Legally mandated free air for tires is not always clearly advertised
Over the past few years, gas stations nationwide have added coin-operated air compressors for the public to inflate their tires. Only one problem: During business hours, it's illegal to require motorists to pay for air in Connecticut.
Paul Sanderson of Salem started noticing the paucity of stations offering free air when he started hunting for a gas station where he could keep his tires properly inflated. Some stations near his home displayed mangled air hoses that never were repaired, while others had converted to coin operation.
"That just seems wrong," said Sanderson. "How much could air cost?"
Sanderson said he believes the environmental and safety benefits of keeping tires properly inflated should require stations to provide free air.
So he started hunting around the Internet and was surprised to find, as confirmed by Claudette Carveth, spokeswoman for the state Department of Consumer Protection, that free air is required by law in Connecticut.
In addition, retailers that sell at least 10,000 gallons of fuel a month - virtually all stations in the state - are required to post a sign in a "conspicuous location" stating that free air is available, Carveth said.
Stations are allowed to seek payment from coin-operated air compressors after hours, she said, but otherwise must offer free air.
Sanderson said properly inflated tires keep cars running efficiently, saving on gas.
"It's a safety issue, too," he added. "An underinflated tire can overheat and blow out or it can lose traction or cause a car to pull or swerve."
Many longtime service-station owners support the law.
"It's just a little something you can give back to the customer," said Michael Olsen, owner of the Hess station in Waterford.
"People buy their gasoline, and they should be allowed free air," added Dick Gada, owner of Guy's Oil in Niantic.
However, a check of about a dozen gas stations in the area shows that about half of the businesses fail to post adequate signage advertising free air. For instance, two gas stations on Route 161 in East Lyme recently added coin-operated air compressors without the required signage.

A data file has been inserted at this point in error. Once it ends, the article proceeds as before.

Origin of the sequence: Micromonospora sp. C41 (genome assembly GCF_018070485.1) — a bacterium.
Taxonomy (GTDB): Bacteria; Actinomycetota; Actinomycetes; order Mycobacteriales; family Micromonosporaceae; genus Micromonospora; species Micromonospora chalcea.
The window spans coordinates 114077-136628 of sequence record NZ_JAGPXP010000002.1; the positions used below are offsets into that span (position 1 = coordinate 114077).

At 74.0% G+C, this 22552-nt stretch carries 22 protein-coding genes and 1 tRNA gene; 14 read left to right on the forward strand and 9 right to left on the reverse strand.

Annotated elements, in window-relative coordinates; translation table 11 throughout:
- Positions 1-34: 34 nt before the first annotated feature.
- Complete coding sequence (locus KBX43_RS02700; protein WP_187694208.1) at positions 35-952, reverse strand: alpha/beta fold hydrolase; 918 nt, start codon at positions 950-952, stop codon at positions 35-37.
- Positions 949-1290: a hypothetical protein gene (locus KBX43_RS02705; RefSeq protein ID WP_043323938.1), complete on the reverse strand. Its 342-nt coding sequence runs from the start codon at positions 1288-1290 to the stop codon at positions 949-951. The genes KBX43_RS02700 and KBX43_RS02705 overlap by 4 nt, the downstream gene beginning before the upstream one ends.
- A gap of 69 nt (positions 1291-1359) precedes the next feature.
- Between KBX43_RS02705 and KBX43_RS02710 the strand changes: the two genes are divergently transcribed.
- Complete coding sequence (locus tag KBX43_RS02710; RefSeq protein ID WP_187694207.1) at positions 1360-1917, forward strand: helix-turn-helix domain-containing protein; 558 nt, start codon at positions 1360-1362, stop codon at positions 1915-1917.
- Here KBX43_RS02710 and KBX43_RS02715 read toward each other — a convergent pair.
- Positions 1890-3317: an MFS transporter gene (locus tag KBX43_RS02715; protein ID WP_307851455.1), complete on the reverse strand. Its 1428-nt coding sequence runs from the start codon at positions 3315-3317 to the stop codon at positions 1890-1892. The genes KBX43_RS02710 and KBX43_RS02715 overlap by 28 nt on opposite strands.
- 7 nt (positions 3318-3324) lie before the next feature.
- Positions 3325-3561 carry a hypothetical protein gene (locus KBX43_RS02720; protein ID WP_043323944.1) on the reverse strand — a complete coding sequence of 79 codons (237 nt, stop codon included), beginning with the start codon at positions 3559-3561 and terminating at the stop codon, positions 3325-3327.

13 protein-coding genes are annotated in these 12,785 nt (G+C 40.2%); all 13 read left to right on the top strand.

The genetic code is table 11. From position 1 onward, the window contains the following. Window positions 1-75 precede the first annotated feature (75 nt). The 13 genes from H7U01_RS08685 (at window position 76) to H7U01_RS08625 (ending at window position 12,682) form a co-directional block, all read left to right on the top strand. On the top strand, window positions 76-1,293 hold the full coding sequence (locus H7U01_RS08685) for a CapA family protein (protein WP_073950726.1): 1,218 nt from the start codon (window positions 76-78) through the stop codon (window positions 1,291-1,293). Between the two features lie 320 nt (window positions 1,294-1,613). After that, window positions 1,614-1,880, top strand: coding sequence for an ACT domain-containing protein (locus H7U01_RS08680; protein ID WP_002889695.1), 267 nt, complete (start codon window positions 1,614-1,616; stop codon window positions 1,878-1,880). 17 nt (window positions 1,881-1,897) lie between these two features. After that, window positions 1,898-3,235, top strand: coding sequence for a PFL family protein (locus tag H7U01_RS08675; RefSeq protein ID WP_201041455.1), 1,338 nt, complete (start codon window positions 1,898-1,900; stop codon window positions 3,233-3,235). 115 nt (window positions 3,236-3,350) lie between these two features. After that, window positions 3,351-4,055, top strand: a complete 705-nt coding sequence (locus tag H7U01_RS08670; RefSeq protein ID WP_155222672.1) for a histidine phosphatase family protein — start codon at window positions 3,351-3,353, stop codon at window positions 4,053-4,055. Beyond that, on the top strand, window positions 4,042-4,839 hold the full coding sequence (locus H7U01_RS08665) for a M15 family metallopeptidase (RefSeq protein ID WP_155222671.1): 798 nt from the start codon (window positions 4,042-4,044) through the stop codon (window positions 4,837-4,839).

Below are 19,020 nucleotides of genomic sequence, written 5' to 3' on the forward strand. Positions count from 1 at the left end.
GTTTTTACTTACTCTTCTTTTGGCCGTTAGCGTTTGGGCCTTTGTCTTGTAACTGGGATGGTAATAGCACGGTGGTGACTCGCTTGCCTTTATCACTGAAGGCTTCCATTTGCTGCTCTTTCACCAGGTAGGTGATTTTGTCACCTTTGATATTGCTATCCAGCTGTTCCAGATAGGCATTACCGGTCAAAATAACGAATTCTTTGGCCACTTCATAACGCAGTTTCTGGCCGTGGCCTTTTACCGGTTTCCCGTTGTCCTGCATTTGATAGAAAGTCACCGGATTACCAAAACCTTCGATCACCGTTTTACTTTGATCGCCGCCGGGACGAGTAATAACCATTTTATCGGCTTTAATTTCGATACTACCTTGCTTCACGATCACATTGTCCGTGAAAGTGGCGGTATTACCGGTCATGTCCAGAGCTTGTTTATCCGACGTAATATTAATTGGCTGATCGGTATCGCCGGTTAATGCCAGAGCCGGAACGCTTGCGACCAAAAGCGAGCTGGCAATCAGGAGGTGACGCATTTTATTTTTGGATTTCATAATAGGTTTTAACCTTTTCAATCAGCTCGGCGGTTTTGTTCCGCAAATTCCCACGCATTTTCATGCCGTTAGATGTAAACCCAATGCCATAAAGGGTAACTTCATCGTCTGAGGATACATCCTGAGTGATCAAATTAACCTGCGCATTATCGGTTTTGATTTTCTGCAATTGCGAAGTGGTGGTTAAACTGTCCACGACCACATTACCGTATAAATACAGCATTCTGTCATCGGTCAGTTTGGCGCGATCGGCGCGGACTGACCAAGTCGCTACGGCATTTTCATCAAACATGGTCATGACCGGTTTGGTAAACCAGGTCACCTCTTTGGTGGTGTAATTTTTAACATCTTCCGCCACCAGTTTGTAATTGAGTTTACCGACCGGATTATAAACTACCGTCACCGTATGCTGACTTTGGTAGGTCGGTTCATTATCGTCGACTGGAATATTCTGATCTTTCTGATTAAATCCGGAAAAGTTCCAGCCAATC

Others post confusing signs, Sanderson said, that leave consumers scratching their heads - and, presumably, feeding quarters into the machines when they might not have to.
Frank Greene, director of the Consumer Protection Department's division of food and standards, said his agency actively checks gas stations for compliance with the free-air law, but also depends on consumer complaints. The state receives only about 10 complaints a year about stations not offering free air, he added.
That's testimony to the fact the state needs to do a better job advertising the free-air law - to consumers and to businesses - said Carveth, the department spokeswoman.
Bill Seymour, a spokesman for the state Department of Motor Vehicles, said police can cite violators with a ticket that carries a $50 fine, while repeat violators face possible loss of their licenses to dispense gasoline. Greene said his agency generally gives stations 10 days to resolve an issue.
"Connecticut and California are the only two states that currently have this requirement for the provision of free air," Greene said in an e-mail response to questions. "There have been numerous attempts by industry to repeal the free air law."
Jeff Lenard, a spokesman for the National Association of Convenience Stores, said coin-operated machines became popular nationwide about five years ago, after Hurricane Katrina lifted gas prices to new records approaching $5 a gallon. Consumers took out their frustration over high prices on gas stations' equipment, he said.
"They were throttling (air) hoses," Lenard said. "People who got a $50 fillup figured they'd whack this thing a couple times."
But Lenard acknowledged that, while coin-operated machines may offset costs for convenience-store owners, free air has its own adherents, and the issue is an emotional one.
"Free air - it's almost like a rallying cry," he said.
Gas station attendants usually allow customers to use their coin-operated machines for free if motorists go inside the store and request it, said industry insiders.
Which brings up a question: Why allow coin-operated machines in a state that requires free air?
Greene said the interpretation to allow coin-operated machines has been in place for more than 20 years.
"I am told that to 'un-do' that interpretation, given that it has been in place that length of time, might require a change in the statute," he said.
Olsen, the Hess service station owner, said the switch to coin-operated machines has been led by convenience-store gas stations that work off small margins and try to make money any way they can.
"It's a sign of the times," he said. "It's not like your grandfather's service station anymore."
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